When he came, however, though he was very courteous towards her, he was also very reserved, and stayed a very short time; assured her that what he had done was nothing at all; that his sword was ever ready to defend the right, whoever it might be invoked his aid; and with that took his leave without paying her any compliments. The Moorish princess was sad when she saw him go out so; and sadder still when she learnt that no Christian prince cared to know a Moorish maid. Carlo Magno himself, however, was sorry for the poor child, as he had seen that she wanted to be better acquainted with him; but he could hold no intimacy with the unbeliever.
The giant, meantime, had gone on boring away; and, though he had now got quite under the alcázar, every one was so full of festivity and rejoicing that nobody heeded the sound of his pickaxe. On his part, he had not been altogether unmindful to listen for the sounds which might keep him informed of what was going on in the upper world, he had been very well satisfied with what he heard. There had been unmistakable clashings of battle, and he never doubted that the princess's father must be getting the worst of it; and now, when he heard the sounds of busy running to and fro in the festive palace, he made sure it was his allies pillaging the place.
At last the tunnel was complete; he crept out in the first fall of the darkness of night, threaded the familiar way up to the princess's window, rested his foot on the cornice of the first story for a stepping-stone, and with one grasp of his hand had swept her off her couch before she had time to open her eyes. Then closing her mouth, so that she might not cry and raise an alarm, walked quietly back with her to his subterranean passage, down the sloping path of which he carried her in exultation.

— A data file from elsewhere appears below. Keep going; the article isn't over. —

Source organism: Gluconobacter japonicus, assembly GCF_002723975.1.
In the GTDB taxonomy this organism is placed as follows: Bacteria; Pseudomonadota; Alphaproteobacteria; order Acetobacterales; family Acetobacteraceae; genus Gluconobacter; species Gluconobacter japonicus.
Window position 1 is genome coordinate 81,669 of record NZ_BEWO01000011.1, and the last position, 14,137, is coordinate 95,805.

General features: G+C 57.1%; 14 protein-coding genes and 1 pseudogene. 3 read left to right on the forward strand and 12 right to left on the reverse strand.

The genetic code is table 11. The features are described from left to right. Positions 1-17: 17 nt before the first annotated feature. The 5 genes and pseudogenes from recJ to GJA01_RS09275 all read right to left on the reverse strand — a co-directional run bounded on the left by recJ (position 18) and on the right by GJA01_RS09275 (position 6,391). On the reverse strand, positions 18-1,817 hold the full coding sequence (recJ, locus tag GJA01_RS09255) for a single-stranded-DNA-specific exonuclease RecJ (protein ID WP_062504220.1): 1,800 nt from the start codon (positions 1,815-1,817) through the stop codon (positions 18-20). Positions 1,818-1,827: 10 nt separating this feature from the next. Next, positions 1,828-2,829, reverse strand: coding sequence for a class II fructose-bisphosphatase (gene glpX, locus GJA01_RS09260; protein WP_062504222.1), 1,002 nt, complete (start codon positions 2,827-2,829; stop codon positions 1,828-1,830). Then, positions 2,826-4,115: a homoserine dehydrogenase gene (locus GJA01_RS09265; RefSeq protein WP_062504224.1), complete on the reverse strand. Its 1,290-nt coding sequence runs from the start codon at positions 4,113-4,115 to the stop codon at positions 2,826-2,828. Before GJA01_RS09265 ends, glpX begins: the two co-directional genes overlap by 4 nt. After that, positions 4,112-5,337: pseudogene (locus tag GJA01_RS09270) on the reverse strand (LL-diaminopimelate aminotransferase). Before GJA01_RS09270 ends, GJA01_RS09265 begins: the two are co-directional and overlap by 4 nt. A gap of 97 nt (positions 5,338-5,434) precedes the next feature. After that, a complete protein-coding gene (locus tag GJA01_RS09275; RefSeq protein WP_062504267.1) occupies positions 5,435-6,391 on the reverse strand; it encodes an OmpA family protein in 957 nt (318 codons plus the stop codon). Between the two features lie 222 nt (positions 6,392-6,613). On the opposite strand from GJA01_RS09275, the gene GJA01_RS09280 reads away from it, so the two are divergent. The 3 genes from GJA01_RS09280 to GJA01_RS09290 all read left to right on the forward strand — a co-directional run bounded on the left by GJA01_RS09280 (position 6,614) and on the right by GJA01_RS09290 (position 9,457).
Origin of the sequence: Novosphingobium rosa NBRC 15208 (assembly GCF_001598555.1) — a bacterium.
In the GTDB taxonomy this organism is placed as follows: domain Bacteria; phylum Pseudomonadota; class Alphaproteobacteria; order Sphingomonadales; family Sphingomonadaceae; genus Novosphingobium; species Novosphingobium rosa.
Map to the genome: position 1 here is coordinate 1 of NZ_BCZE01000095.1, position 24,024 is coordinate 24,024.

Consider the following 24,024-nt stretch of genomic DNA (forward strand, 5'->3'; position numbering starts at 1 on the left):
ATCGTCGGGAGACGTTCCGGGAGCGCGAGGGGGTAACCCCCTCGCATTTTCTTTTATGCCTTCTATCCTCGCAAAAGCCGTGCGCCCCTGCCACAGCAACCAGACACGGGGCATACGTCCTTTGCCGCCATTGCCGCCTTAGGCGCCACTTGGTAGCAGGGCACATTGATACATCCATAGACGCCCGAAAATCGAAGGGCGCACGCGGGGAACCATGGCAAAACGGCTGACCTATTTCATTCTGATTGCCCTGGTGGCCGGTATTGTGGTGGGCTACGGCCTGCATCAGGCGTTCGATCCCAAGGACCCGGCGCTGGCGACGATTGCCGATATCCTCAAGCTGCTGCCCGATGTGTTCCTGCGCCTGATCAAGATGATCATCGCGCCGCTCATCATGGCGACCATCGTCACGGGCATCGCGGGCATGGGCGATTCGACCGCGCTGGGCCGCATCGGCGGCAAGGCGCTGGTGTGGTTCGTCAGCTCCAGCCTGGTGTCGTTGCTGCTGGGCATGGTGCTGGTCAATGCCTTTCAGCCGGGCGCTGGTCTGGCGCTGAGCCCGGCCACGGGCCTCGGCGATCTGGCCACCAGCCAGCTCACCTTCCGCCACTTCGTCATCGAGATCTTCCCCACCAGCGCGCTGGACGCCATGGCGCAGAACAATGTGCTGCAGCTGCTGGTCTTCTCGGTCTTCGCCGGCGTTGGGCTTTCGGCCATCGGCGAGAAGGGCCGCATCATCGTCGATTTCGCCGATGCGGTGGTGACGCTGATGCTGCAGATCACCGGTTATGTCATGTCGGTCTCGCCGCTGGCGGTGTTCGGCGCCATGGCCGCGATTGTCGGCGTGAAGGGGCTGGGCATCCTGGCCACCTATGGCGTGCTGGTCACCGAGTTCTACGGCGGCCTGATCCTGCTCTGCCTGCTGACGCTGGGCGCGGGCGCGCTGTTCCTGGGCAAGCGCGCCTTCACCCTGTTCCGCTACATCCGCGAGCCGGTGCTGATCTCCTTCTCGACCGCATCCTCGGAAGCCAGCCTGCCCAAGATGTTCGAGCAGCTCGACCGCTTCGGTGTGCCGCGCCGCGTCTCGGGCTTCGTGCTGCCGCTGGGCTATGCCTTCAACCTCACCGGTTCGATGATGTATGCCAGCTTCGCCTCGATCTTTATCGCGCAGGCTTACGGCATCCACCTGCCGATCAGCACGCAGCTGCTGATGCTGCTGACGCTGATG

Quickly and silently as the feat had been performed, the keen bright eyes of a little black slave had followed the whole affair, as she lay at the foot of her mistress's couch. She had seen the huge hand spread over the room,--the nail of its little finger had indeed sadly grazed her forehead. She recognized it at once as belonging to the giant, her mistress's dread of whom she had so often shared. And no sooner was her helplessness to rescue her apparent, than she rushed madly into the banqueting-hall, tearing her clothes and plucking out her hair, and crying out in wailing accents what had befallen. It was not easy to gain credence to so strange a story; and when at last her earnestness induced belief in her sincerity, the princess's room had to be searched to afford the necessary proof that she was gone. When this was found to be indeed but too true, the wail was taken up by all the people. The banquet was broken up, and every one went hither and thither, not knowing what to do; for, withal that the giant was so big, none had seen him pass to tell which way he had gone.